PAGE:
I may just be a copywriter for photographers, but what I aspire to be is a personal writing cheerleader. If I do nothing else on earth, I hope that people feel empowered to write because of me. Writing is necessary for self-discovery and growth. It’s a conversation we get to have with ourselves that other people can’t influence.
You may have noticed that I sign most of my blog posts and every email with the phrase “Write on”. It’s because:
1. I can’t resist a good pun and
2. I mean it. I really want everyone to keep writing.
And I do mean everyone. Writing is not just for authors and bloggers and speakers and CEOs and journalists and poets. Writing is for every single one of us. That’s why it’s the first thing they teach you in school. It’s essential. Language and communication are the gateways to every single thing we want: relationships, connection, self-love, ideas, wealth, progress. I could go on and on and on. None of the good stuff can come without words.
And written words? They give us the space and privacy to get our truth out. Writing provides freedom to explore and organize our feelings. When we speak, there’s usually another person hearing what we have to say. So those words are automatically influenced by that other human what we want them to think of us. But writing? That’s a solitary act. It can be for just you and no one else. There is no pressure to get it right or perfect or even clear. The beauty is in the process.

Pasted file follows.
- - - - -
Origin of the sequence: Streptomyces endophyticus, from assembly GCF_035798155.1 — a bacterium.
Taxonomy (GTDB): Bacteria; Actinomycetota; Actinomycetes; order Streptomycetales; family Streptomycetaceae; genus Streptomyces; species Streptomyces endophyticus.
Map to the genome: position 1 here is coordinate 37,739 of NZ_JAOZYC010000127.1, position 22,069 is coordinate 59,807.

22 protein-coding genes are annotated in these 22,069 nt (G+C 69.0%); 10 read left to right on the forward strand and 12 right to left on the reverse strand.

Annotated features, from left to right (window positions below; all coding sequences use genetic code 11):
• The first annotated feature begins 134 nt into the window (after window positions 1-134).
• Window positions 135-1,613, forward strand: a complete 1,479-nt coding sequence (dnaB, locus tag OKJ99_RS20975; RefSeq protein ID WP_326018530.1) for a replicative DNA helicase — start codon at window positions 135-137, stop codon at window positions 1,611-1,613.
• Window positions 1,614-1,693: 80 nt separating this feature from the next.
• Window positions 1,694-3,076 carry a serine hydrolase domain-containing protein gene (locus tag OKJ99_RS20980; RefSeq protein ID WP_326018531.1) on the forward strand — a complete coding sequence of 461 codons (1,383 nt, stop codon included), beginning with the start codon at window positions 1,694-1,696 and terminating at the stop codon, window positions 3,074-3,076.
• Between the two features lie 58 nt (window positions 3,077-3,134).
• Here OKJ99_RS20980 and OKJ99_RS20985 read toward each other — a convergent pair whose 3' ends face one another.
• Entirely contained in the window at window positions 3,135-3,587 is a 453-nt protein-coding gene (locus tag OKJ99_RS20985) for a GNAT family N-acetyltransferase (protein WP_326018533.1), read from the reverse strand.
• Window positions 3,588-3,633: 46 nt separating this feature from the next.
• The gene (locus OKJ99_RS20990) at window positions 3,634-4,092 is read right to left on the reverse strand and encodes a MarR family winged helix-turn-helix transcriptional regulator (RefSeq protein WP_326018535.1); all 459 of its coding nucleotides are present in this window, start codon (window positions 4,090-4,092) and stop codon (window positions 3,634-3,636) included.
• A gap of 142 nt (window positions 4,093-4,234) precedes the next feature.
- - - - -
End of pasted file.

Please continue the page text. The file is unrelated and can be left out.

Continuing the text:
That is, of course, assuming that you’ll grant yourself permission to write without pressure. Writing for other people is the opposite of that. You might as well be talking to them directly. But writing for just you? That’s when it becomes cathartic. That’s when you find your real emotions, your big goals, and dareIsay your life’s meaning? (Too much? Never.)
When people come to me for help, they always tell me they are terrible writers. But it’s because they assume their writing should be for other people. The golden thoughts come to the surface when we write for just us. There’s no discovery in doing something for someone else. When we remove the motive from writing, we unlock our honesty. We can walk down mental roads previously undiscovered because we were scared what others would think. And it’s on those roads that we might find ourselves for the first time. And we might find something we eventually want to share with the world, too.
So, write! Write on! It’s not for me, or for your clients, or for your mom. It’s for you. It doesn’t have to be good or even legible. It just has to be honest. And it will be, if you let it be for you.
P.S. Here’s an easy way to implement this immediately and make your copy better TODAY …
… write something you have no intention of publishing. Just talk about how you’re feeling today and where that feeling came from. What was the cause of it? What grew that feeling or made it go away? I bet after 10 minutes of writing for no reason, you’ll find something worth publishing. (IF YOU MUST.)
To The Point is a video series posted to my Instagram account where I give you a quick tip to make your copy better in less than 60 seconds. If you would rather watch the video, be my guest: